It was in Arriaga, a small town where Central American migrants funnel into Mexico, that Potomac filmmaker Ginger Wolf most dramatically saw the extreme toll of poverty.
Migrants hoping to make it to the U.S. literally hop on top of a large freight train that goes through the town and heads north, sometimes hundreds at a time. For many from villages with no electricity or water service and living on $1 or $2 a day, the dangerous trip is the only way to support their families.
“No one ever knows when a train is coming. It just sort of appears,” Wolf said. “You saw these 16- and 17-year-old girls who were leaving their children with their mothers, knowing they might not see them again. It was so dangerous and so brutal what many were willing to do to come to this country.”
Wolf spent time in Mexico, El Salvador, Guatemala, Honduras and the U.S. chronicling the plight of Central American migrants making the dangerous trek north for jobs here. After five years of filming, editing and fundraising, her documentary, “A Bridge Apart,” will premier Tuesday at the Bethesda Blues and Jazz Supper Club.
The event is set for 6:30 p.m. at the theater and will include a reception, screening and expert discussion.
Wolf’s interest in the issue began with a 2007 trip to Latin America with an organization doing volunteer development work.
“By the second week of the tour, it was apparent to me that there was something here that was a story,” Wolf said. “There was so much more of a human story than the one we see in the media. I don’t think people are aware of some of the things happening, the element of human trafficking going on in this area that is related.”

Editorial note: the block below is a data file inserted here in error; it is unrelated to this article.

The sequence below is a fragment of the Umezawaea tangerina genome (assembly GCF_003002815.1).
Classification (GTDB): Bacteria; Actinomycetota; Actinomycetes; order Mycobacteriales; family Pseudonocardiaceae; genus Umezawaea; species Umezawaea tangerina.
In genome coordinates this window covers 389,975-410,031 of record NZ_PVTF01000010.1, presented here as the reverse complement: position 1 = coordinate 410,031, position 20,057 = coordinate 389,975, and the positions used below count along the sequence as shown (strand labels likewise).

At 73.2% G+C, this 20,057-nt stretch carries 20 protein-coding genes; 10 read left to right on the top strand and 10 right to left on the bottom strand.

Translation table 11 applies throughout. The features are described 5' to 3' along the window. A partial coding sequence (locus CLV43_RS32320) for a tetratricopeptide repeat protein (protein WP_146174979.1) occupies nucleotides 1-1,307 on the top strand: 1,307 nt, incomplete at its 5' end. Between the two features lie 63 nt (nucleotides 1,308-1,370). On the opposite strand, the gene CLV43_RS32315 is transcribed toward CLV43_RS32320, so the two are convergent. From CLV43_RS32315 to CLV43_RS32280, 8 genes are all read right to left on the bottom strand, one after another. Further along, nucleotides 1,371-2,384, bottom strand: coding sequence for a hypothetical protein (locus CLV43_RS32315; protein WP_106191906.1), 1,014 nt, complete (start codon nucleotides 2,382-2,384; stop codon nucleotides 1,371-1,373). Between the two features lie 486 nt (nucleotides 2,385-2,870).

Wolf took a crew to Central America to chronicle the story, including the train, known as “The Beast.” Wolf reached out to actor Edward James Olmos, who agreed to narrate the film.
The documentary also looks at some simple development projects — such as installing a water main to a small village — that could provide for a better economy and stem the flow of migrants making the dangerous journey north.
“It wasn’t always that it had to be a multi-million dollar government program, but just something very simple that an organization or company could support,” Wolf said.
Immigration reform advocates, social services workers and those working to stop human trafficking will attend the premiere in an effort to shed light on the issue.
Wolf went to Kickstarter.com for help funding the project and got almost $49,000. Her funding goal was $47,500.
“Most of the things that I do are for people who come to me with specific film projects. About three or four times in my career, I have taken on these projects where I do the organizing and the fundraising,” Wolf said. “But we wanted to show the suffering and the needs people have for survival. I was astounded by the poverty and I felt it was important to show.”